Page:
Last week the Human Tide project team finished shooting an exciting photographic endeavor: a project to digitally recreate legendary artist Marcel Duchamp’s most renowned artwork through light painting timelapse.
As it being an entire century since Duchamp’s 1913 visit to Kent’s Herne Bay where he created the infamous 3 Standard Stoppages, digital agencies Syzygy and Unique thought of no better time to pay homage to his work with their own modernised version, set on the very same shoreline it was conceived, only reimagined through digital eyes (and lenses). According to the Human Tide blog, 3 Standard Stoppages was an exercise in chance. Duchamp dropped three one metre lengths of thread and preserved their shapes in glass; he also cut three wooden slats into the shapes of the curved strings as well, and popped all the pieces into a croquet box – arguably a simpler task than producing a light painting timelapse.
The digital recreation of Duchamp’s work involved hundreds of people taking to the beach at dusk, holding giant four-metre purpose made light sticks. Following the path where the water
met the sand across a kilometre of coastline, the walk was repeated three times throughout the turning tide to mimic the trio of strings from Duchamp’s work, to form of a neon wall of light.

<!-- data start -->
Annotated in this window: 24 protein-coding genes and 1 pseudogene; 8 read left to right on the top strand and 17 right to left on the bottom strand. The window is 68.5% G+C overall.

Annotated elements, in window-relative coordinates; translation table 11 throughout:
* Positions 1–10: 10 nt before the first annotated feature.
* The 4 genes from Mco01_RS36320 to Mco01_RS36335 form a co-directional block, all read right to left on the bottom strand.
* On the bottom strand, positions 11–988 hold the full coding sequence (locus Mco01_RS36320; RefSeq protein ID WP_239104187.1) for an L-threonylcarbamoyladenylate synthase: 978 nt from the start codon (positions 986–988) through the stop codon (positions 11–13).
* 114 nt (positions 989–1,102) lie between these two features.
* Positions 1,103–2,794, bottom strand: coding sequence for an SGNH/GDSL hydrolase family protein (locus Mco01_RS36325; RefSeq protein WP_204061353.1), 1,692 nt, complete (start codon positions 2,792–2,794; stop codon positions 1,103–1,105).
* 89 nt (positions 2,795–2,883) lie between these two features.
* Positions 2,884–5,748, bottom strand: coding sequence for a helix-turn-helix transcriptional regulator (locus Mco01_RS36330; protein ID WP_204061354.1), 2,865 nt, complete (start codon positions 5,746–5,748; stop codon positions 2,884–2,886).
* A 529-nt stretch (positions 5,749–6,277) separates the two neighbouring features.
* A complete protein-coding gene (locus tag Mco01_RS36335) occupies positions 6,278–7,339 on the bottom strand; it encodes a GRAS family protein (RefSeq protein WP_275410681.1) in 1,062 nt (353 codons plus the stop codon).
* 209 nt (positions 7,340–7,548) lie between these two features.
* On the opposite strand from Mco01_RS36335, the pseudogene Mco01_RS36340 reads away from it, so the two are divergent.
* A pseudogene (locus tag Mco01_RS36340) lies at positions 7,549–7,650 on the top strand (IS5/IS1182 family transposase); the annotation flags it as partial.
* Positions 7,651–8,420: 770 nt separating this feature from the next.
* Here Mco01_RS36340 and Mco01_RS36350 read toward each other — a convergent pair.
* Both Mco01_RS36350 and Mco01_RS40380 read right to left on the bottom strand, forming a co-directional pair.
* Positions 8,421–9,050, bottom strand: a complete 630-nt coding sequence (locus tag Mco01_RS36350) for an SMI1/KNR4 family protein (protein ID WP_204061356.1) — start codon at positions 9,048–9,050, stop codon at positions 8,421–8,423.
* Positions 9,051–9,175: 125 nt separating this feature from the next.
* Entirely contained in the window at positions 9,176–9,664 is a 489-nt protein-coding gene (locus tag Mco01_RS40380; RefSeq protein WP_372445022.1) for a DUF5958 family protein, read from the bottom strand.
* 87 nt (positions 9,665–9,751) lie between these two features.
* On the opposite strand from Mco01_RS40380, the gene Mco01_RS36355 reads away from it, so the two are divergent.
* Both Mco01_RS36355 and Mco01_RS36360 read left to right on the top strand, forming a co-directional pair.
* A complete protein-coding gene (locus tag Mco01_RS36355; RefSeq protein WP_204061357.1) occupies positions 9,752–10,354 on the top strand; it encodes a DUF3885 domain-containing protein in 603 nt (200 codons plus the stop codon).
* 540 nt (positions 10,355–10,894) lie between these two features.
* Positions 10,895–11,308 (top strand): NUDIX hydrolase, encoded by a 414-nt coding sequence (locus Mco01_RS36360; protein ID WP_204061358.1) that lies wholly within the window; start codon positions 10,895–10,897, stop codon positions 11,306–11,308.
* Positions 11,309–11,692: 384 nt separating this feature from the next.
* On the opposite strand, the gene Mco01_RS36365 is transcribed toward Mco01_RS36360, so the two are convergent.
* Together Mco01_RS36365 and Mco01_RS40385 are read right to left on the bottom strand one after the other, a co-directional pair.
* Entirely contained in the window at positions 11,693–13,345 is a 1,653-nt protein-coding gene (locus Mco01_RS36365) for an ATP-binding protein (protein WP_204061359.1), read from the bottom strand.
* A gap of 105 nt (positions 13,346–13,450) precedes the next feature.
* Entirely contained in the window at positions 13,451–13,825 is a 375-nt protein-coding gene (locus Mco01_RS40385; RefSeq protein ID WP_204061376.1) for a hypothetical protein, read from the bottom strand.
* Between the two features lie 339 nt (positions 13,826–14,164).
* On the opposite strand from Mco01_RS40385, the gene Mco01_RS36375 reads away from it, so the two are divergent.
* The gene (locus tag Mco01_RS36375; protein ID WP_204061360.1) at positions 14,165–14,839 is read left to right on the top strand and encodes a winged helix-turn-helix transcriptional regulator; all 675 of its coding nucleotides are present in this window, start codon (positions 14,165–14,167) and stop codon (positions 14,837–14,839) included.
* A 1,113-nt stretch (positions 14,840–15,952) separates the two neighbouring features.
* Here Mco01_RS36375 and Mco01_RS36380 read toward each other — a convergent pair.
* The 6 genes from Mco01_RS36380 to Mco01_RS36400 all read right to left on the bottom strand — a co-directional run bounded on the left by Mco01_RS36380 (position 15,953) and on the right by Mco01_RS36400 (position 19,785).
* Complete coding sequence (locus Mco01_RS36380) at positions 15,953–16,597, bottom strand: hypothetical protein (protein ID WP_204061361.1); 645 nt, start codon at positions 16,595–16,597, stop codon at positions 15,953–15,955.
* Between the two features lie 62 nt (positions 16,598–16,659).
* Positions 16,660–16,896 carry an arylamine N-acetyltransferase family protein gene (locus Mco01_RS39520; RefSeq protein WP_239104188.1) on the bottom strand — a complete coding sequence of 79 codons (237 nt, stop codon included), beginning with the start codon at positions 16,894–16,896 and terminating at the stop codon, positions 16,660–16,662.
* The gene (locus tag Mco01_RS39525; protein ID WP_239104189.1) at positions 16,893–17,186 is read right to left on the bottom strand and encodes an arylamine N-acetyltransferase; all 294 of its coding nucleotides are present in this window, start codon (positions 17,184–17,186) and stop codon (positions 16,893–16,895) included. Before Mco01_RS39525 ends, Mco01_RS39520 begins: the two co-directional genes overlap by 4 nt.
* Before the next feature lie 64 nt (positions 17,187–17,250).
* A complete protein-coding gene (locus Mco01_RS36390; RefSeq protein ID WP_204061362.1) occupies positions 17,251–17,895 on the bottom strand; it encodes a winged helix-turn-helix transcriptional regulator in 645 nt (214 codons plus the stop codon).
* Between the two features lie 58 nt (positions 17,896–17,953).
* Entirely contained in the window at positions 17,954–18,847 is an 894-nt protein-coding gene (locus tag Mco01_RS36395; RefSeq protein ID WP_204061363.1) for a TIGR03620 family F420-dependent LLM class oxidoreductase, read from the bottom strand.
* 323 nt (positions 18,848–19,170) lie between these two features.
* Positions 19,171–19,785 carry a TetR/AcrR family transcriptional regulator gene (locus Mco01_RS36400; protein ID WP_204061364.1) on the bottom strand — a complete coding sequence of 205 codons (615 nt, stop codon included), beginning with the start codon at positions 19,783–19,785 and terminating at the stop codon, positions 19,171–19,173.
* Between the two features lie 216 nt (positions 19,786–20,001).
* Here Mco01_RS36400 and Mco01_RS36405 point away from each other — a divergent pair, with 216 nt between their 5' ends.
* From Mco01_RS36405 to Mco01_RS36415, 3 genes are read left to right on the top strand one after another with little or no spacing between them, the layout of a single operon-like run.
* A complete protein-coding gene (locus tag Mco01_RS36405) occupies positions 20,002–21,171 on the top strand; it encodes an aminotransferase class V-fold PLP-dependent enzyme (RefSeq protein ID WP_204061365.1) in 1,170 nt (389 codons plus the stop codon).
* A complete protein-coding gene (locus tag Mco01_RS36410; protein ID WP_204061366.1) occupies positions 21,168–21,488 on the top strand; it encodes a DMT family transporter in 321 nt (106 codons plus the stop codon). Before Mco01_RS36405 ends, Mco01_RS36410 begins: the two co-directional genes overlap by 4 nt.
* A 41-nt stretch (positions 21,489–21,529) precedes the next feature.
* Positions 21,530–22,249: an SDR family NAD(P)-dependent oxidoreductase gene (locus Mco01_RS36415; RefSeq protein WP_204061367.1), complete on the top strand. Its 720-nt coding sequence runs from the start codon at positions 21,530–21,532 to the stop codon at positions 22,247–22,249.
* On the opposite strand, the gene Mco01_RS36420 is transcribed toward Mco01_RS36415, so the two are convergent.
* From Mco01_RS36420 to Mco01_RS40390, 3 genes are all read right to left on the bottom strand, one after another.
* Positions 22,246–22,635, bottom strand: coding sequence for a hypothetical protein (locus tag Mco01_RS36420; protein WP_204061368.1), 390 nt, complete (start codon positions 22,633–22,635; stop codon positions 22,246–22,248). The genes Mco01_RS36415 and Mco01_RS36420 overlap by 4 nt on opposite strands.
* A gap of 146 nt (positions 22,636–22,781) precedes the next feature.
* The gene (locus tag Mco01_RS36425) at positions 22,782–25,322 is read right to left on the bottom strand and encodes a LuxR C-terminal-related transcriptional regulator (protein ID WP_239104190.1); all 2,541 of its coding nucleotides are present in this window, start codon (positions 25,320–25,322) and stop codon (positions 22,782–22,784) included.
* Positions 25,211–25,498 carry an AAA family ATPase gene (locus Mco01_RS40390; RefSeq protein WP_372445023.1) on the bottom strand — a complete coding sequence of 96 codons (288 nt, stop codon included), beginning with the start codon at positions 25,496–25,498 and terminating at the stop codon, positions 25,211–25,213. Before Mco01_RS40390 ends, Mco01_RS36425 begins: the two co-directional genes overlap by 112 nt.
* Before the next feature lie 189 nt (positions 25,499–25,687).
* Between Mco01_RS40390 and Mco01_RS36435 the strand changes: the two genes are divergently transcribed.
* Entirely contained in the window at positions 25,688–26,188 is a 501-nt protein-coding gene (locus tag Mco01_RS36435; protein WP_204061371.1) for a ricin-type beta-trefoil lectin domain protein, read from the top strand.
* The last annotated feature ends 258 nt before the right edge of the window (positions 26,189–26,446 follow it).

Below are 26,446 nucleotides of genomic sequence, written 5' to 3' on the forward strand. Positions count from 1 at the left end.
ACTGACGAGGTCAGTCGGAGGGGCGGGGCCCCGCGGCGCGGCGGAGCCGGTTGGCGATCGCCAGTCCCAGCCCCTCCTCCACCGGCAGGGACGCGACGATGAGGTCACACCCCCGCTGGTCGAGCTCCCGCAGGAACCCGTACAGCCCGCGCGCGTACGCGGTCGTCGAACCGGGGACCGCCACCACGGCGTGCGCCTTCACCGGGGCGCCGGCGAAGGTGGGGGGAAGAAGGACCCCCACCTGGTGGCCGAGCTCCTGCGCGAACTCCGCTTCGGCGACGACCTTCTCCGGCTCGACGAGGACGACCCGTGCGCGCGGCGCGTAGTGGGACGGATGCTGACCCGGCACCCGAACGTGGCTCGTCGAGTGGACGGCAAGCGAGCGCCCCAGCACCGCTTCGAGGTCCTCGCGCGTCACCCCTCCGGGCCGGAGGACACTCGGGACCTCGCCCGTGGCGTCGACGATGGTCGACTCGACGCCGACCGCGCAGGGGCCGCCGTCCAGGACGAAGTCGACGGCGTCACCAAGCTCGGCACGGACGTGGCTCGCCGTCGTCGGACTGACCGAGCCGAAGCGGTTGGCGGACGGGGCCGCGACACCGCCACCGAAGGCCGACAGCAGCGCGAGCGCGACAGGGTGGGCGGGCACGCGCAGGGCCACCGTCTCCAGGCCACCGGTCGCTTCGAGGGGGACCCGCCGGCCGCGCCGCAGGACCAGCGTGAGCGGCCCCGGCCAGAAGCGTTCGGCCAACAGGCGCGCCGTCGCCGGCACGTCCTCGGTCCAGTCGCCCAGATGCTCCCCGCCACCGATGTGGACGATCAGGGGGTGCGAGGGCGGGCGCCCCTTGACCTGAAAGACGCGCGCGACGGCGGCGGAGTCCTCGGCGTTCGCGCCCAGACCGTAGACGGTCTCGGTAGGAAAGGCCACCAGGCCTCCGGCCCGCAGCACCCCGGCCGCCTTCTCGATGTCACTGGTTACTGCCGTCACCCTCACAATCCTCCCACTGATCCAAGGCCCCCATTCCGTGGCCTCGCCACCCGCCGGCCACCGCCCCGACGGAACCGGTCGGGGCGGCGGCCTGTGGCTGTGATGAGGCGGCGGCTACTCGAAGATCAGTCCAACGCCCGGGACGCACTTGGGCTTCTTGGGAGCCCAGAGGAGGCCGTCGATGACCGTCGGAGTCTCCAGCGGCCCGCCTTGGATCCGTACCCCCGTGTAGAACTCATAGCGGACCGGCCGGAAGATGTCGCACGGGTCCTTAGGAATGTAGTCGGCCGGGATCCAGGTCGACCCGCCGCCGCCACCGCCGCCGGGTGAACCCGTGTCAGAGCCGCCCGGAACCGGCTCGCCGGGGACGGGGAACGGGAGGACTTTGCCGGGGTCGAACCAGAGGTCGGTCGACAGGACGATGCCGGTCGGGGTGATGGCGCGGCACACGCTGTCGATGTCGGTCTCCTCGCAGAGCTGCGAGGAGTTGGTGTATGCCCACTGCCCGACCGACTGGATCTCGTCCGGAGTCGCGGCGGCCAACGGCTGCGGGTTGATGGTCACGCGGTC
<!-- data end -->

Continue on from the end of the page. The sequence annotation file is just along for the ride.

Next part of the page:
Technical details of the shoot aren’t totally clear, but each walk was shot with an enormous 3D camera set-up that allowed the team to capture timelapse and long exposure film at the same time, which will no doubt notch up the atmosphere levels even further. Interestingly, Human Tide isn’t just a photographic project either; the team also created a web app to track the location of the lights along the beach, and the data will be released on Github as time-stamped coordinates for others to rework into their own ‘digital tide’. 3D sound recordings of the sea and nearby participants were created too, and they’ll be released on Soundcloud.
With the test shots looking so beautiful, we’re eagerly anticipating the final film, due out later this summer. You can check out the project’s development over on the Human Tide blog, and we’ll be sure to post the final video when it arrives.
All images courtesy of the Human Tide blog.